West Africa’s gold boom intensifies as bargain hunters continue to turn



Barrick’s US $ 6.5 billion bid for Randgold is believed to have sparked the current buying frenzy in the West African gold space.

With gold rising to around US $ 2,000 an ounce, gold explorers are scrambling to launch projects around the world, but one region has garnered a lot of attention in recent years: Africa.

Gold has peaked this week since January and is hovering just under US $ 1,900 / oz.

The metal has been in the spotlight in recent years as global volatility has slowed due to strained relations between China and the United States, followed by a global pandemic.

The metal is known as a “safe haven” for investors in times of economic hardship.

Since 2019, the price of gold has skyrocketed over 60% to cross the US $ 2,000 / oz threshold before declining slightly.

However, it appears to be back on its upswing, sparking great interest in gold exploration and development as companies rush to develop projects to take advantage of record prices.

With an Africa richly endowed with many minerals, including gold, and relatively under-explored, the continent’s potential is attracting interest from global investors, especially those from China.

The current region in the spotlight is West Africa where a gold boom is underway.

Barrick Gold and Randgold merger puts Africa back in the spotlight

One of Africa’s largest mining service providers, Capital, says the West African mining industry has seen “significant” M&A activity in just the past two years.

It was sparked when Canada‘s Barrick Gold picked up Randgold in what has been described as a mega-merger and the largest ever in gold.

The merger was completed in early 2019, with Barrick agreeing to pay US $ 6.5 billion for Randgold.

At the end of the merger, the combined company was worth around US $ 18 billion.

Capital noted that since December of last year, the West African mining sector has seen “significant” fundraising activity.

This has resulted in involvement in exploration as well as mergers and acquisitions in the space.

China on the hunt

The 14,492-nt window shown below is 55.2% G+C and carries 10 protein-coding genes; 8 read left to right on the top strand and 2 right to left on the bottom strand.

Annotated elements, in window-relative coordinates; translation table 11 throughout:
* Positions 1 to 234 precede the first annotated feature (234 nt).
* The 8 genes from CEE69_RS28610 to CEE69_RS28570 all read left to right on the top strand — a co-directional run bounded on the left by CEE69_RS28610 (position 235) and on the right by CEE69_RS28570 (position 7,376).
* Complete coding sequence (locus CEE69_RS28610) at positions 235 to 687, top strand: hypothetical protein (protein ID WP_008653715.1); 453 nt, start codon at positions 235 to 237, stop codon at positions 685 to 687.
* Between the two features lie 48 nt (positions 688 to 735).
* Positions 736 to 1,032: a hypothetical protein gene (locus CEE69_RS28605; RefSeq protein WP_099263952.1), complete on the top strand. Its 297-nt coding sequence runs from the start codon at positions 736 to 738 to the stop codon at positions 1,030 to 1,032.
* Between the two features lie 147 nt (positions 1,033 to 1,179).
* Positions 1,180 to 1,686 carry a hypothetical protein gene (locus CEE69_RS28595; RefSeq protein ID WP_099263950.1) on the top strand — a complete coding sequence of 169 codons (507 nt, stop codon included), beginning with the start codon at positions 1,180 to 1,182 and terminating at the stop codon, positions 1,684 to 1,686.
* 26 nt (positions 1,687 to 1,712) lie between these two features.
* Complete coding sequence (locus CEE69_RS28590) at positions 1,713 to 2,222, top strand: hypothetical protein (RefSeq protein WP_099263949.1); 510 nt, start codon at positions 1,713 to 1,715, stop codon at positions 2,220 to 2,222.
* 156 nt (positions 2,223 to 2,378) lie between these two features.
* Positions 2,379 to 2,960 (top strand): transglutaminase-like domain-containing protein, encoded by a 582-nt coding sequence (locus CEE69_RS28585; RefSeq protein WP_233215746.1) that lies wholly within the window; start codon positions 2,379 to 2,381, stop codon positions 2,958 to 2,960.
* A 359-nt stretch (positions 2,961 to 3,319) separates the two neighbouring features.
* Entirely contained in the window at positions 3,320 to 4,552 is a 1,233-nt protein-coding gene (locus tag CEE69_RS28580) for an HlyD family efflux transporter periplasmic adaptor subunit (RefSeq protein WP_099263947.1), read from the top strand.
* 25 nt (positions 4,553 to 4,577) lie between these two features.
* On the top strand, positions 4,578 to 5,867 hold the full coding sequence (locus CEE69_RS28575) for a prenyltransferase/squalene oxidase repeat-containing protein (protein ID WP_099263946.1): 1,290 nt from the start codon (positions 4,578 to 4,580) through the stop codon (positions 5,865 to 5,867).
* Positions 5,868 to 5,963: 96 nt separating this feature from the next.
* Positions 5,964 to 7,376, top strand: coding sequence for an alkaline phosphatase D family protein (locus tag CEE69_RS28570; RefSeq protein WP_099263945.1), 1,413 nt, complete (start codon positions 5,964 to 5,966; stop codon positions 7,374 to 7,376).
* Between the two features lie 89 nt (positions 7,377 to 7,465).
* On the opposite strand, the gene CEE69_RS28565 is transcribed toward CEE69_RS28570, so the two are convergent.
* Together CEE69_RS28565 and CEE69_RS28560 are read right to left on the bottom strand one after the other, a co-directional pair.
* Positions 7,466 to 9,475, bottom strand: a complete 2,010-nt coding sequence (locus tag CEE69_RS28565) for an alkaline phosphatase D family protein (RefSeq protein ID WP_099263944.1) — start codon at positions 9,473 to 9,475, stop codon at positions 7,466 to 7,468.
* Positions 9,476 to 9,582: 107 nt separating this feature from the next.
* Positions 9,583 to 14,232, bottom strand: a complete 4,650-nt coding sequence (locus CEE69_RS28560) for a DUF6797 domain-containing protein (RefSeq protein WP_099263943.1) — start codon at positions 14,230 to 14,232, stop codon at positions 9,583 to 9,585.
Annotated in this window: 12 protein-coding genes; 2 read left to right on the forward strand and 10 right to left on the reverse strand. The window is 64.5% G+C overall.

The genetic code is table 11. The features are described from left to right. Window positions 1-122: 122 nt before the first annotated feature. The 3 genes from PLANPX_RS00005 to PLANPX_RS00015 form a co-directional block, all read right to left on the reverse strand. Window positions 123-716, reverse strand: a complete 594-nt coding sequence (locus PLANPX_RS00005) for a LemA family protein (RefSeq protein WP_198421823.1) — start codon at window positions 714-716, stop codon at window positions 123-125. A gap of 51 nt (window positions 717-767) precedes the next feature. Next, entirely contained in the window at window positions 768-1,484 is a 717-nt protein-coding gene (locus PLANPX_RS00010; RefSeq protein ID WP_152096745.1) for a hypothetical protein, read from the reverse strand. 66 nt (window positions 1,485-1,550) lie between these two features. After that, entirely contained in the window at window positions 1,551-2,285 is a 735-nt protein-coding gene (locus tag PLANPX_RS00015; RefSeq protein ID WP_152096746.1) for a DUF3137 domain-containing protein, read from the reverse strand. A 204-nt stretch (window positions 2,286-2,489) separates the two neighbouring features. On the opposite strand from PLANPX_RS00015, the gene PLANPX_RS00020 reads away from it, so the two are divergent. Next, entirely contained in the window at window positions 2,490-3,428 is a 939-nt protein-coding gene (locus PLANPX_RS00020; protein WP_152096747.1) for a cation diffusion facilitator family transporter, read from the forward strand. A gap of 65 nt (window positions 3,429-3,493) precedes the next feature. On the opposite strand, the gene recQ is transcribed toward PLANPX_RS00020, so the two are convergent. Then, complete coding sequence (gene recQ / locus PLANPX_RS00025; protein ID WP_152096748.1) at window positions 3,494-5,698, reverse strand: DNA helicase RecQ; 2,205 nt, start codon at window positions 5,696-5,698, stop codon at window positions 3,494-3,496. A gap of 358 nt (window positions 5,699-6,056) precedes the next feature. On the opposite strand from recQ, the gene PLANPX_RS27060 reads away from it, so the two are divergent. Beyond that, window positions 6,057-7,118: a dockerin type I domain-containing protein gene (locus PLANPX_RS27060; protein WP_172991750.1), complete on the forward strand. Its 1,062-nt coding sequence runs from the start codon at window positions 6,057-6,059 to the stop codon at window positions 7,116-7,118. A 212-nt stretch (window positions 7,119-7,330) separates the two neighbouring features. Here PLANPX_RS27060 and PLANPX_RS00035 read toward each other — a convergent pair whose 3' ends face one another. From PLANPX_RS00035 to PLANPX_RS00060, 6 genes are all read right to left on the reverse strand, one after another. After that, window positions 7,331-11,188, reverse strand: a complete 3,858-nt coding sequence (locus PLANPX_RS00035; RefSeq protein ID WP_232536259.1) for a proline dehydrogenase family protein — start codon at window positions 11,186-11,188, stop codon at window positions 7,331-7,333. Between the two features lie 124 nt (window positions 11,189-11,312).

The world’s largest economy and soon to be the largest is also on the hunt for gold bargains in West Africa and South America.

In 2020, Chinese gold sector acquisitions tripled from 2019 levels. Almost 60% of China’s overseas M&A spending was in the gold sector last year, miners who have invested $ 452 million in assets in Africa and the Middle East.

This is propelled by a relaxation of the regulation of foreign investment in emerging economies.

Meanwhile, countries like Australia, Canada and the United States have stepped up their review of Chinese investments.

An anonymous Johannesburg banker said Reuters in March, Chinese buyers were “aggressively” seeking gold deals in Africa.

Another anonymous source said Reuters, Chinese companies are changing rapidly and have access to liquidity.

“It’s like being in an auction with someone who doesn’t really care about paying double what it’s worth – they keep bidding,” the executive said.

This recently played out in the bidding war for former cardinal resources listed on ASX, when Chinese firm Shandong Gold Mining broke in and outbid Russian firm Nord Gold.

The attraction for these companies was Cardinal’s gold assets in West Africa, including the Namdinia project which has 5.1 million ounces of gold in reserve.

Thwarted attempt

Chifeng Jilong Gold Mining, which had agreed to acquire the Bibiani project from Resolute Mining (ASX: RSG) in Ghana, is another Chinese company which has tried to establish itself in Africa.